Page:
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Rip off

Last night, as I was reading posts on Facebook, I came across an advertisement for the LEGO Millenium Falcon. It was the 7451 piece set that I commented on in a post the other day (Explore Space Create History). The problem is that the company only wanted $49.95 for it. Odd since the LEGO catalogue had it for $799.

The website link had several pictures of the item. It was the same LEGO item. It even had the same catalogue number. The box even had the Disney logo on the lower corner. But LEGO wasn’t on the box in the photo. I commented that it was probably a knockoff. A short time later a man from Hong Kong commented that it was not a LEGO product. Obviously a blatant rip-off for profit.

I reported the matter to Facebook. If I understood their site, they have a policy that basically doesn’t hold them liable for many copyright and trademark issues in the buying and selling of things. I guess it is ok to sell fraudulent items but it’s not ok to comment on certain things that impact their community rules. Not surprising since they don’t make money if you call somebody a bad name, suggest that a government official should be hung, or note that the B52’s should be locked and loaded to address issues. They just ban you for a period of time. (A story for another time, but I think I’m up to 30 days now). Not that my complaint mattered, or did it? By morning, my conversation with the man from Hong Kong was erased, my links to the web site were gone, and the company was advertising fashion items. Not sure who did all of that!

Since my kids and I love LEGO products, I also reported it to LEGO by e-mail. They responded about 10 hours later and thanked me for the information, commenting that they are constantly searching the internet for knock off products. Their legal department is looking into my information.

Now this post will probably strike a cord with some, as it ventures into politics, vis-a-via the current trade issues between the United States and China. In my opinion in this matter, it was obvious that a Chinese company tried to rip off a foreign company. Copyright, trademark infringement and patent protection are important in economics. The ideas that people generate should be protected. Other people should not be allowed to take someone else’s ideas and profit from it. If I had to guess, I bet that since they didn’t put LEGO on the box that they were not ripping off LEGO.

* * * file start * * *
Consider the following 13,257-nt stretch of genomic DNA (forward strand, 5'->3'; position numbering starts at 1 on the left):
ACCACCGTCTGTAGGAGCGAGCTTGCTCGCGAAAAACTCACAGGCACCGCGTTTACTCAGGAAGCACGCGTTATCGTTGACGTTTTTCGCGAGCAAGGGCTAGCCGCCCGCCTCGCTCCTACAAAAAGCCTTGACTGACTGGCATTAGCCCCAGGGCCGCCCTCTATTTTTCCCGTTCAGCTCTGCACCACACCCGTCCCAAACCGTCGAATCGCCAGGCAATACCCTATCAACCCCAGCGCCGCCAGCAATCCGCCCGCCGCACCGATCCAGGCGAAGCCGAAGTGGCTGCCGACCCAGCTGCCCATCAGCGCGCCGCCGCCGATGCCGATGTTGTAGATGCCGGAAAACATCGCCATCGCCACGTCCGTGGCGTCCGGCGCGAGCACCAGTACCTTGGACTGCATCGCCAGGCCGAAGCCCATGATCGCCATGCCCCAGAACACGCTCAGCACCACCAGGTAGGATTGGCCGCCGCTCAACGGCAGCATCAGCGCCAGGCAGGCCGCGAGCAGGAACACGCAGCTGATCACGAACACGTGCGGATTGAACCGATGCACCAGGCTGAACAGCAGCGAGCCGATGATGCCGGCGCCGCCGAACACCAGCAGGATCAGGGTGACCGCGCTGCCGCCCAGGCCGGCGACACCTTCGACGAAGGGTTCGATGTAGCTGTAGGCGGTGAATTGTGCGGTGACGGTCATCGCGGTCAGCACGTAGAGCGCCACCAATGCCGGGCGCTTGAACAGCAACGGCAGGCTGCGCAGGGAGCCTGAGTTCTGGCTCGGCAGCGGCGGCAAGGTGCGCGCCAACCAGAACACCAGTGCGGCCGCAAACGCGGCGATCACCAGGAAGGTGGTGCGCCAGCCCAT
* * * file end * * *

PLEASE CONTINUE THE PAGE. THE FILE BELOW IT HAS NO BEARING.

This isn’t the first time that I have seen this. Hasbro had the Avengers Thanos glove with the Infinity stones that light up. I think that it was possible to buy knock offs of that glove on another shopping website before Hasbro actually shipped it. I know because my son got one of the cheap knock-offs that was rendered useless in the first week. Shipped directly from China. I guess that the bottom line is buyer beware.

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Explore Space Create History

That phrase is on the front cover of the latest LEGO catalogue that arrived today. The summer 2019 catalogue has creations associated with the 50th anniversary of the Apollo 11 moon landing. When I was growing up, I followed the space program before the landing. I was 8 at the time. I remember watching Walter Cronkite cover the liftoff, the landing, the first walk on the moon and the landing back here on earth. I had everything. A space suit, telescope, we would fly model rockets. I would write NASA every month for free photos and books, anythink about space. It would have been cool to be an astronaut.

So in the summer catalogue from LEGO they have listed as a “hard to find” item, the Saturn V rocket. It’s over 39 inches tall. I remember growing up my plastic model rockets of Mercury, Gemini, and Apollo. They had to be assembled by hand, and help from mom and dad. They were taller than 39 inches, but they also required glue and paint. Less pieces than these LEGO kits. At 1,969 pieces, it would take my son and I an afternoon to build this LEGO kit. New in the catalogue is the Apollo 11 Lunar Lander. I can remember that when you filled up your car with gas at the Gulf stations at that time, you could get a cardboard cut out kit of the Lunar Lander. It was cool. It was fun. You learned and you had pride in your country.

After that, the catalogue then gets into 20th anniversary Star Wars sets. We have many Star Wars sets here at the house, but not all of them. Over the years, I think I have spent thousands on LEGO sets for the kids. Horses for daughter and Minecraft for son, Ningago sets and LEGO movie sets, LEGO City sets, the space shuttle, trucks, Bionicles, and on and on and on. By page 8 of the catalogue, you have the “hard to find” Death Star and equally impressive Millennium Falcon. It took us about 3 days to build the Death Star over the Christmas break; the Ewok Village was about a week. It was fun. At 7,541 pieces, the Millenium Falcon will take several days to build. It’s labeled as the largest LEGO set ever. We have yet to build it but will get to it some day. But then I noticed, I have a different Millenium Falcon kit and it only has 1329 pieces. Just as fun to build I’m sure, but there are obvious differences.

Of course, my son talked about learning chess at one time, so I was able to find him a LEGO Pirates chess set. As you can see, it is still in an unopened box. Got it on eBay. I don’t think they even make them anymore. And as I flip through the new catalogue, I see that we have new adventures courtesy of Toy Story 4. Cannot wait till we can build Forky!

Oh to be young again. In this case, I get to explore it with my kids all over again. And yes, the dog is so excited!